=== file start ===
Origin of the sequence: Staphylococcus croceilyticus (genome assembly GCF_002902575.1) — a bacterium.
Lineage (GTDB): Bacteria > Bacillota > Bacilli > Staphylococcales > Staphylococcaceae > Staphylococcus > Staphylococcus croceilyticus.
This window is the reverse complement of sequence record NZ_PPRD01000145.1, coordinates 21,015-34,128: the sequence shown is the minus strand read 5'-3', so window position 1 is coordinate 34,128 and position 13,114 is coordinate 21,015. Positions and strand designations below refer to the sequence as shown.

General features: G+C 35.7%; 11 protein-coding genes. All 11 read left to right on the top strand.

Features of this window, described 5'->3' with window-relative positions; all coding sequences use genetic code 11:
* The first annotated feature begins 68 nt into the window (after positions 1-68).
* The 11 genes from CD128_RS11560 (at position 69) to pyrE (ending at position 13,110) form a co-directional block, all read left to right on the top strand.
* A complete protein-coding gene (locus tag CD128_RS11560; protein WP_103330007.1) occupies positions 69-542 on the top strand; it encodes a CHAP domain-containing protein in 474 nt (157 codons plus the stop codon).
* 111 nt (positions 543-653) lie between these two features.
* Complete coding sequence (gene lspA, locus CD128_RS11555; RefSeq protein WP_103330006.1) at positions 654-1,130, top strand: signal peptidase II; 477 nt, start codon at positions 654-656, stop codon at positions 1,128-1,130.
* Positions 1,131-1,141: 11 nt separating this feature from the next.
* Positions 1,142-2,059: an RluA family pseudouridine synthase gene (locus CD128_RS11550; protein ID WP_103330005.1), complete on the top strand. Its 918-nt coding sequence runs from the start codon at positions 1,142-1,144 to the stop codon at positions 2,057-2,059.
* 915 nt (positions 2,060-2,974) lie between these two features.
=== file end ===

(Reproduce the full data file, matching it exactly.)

Origin of the sequence: Staphylococcus croceilyticus (genome assembly GCF_002902575.1) — a bacterium.
Lineage (GTDB): Bacteria > Bacillota > Bacilli > Staphylococcales > Staphylococcaceae > Staphylococcus > Staphylococcus croceilyticus.
This window is the reverse complement of sequence record NZ_PPRD01000145.1, coordinates 21,015-34,128: the sequence shown is the minus strand read 5'-3', so window position 1 is coordinate 34,128 and position 13,114 is coordinate 21,015. Positions and strand designations below refer to the sequence as shown.

General features: G+C 35.7%; 11 protein-coding genes. All 11 read left to right on the top strand.

Features of this window, described 5'->3' with window-relative positions; all coding sequences use genetic code 11:
* The first annotated feature begins 68 nt into the window (after positions 1-68).
* The 11 genes from CD128_RS11560 (at position 69) to pyrE (ending at position 13,110) form a co-directional block, all read left to right on the top strand.
* A complete protein-coding gene (locus tag CD128_RS11560; protein WP_103330007.1) occupies positions 69-542 on the top strand; it encodes a CHAP domain-containing protein in 474 nt (157 codons plus the stop codon).
* 111 nt (positions 543-653) lie between these two features.
* Complete coding sequence (gene lspA, locus CD128_RS11555; RefSeq protein WP_103330006.1) at positions 654-1,130, top strand: signal peptidase II; 477 nt, start codon at positions 654-656, stop codon at positions 1,128-1,130.
* Positions 1,131-1,141: 11 nt separating this feature from the next.
* Positions 1,142-2,059: an RluA family pseudouridine synthase gene (locus CD128_RS11550; protein ID WP_103330005.1), complete on the top strand. Its 918-nt coding sequence runs from the start codon at positions 1,142-1,144 to the stop codon at positions 2,057-2,059.
* 915 nt (positions 2,060-2,974) lie between these two features.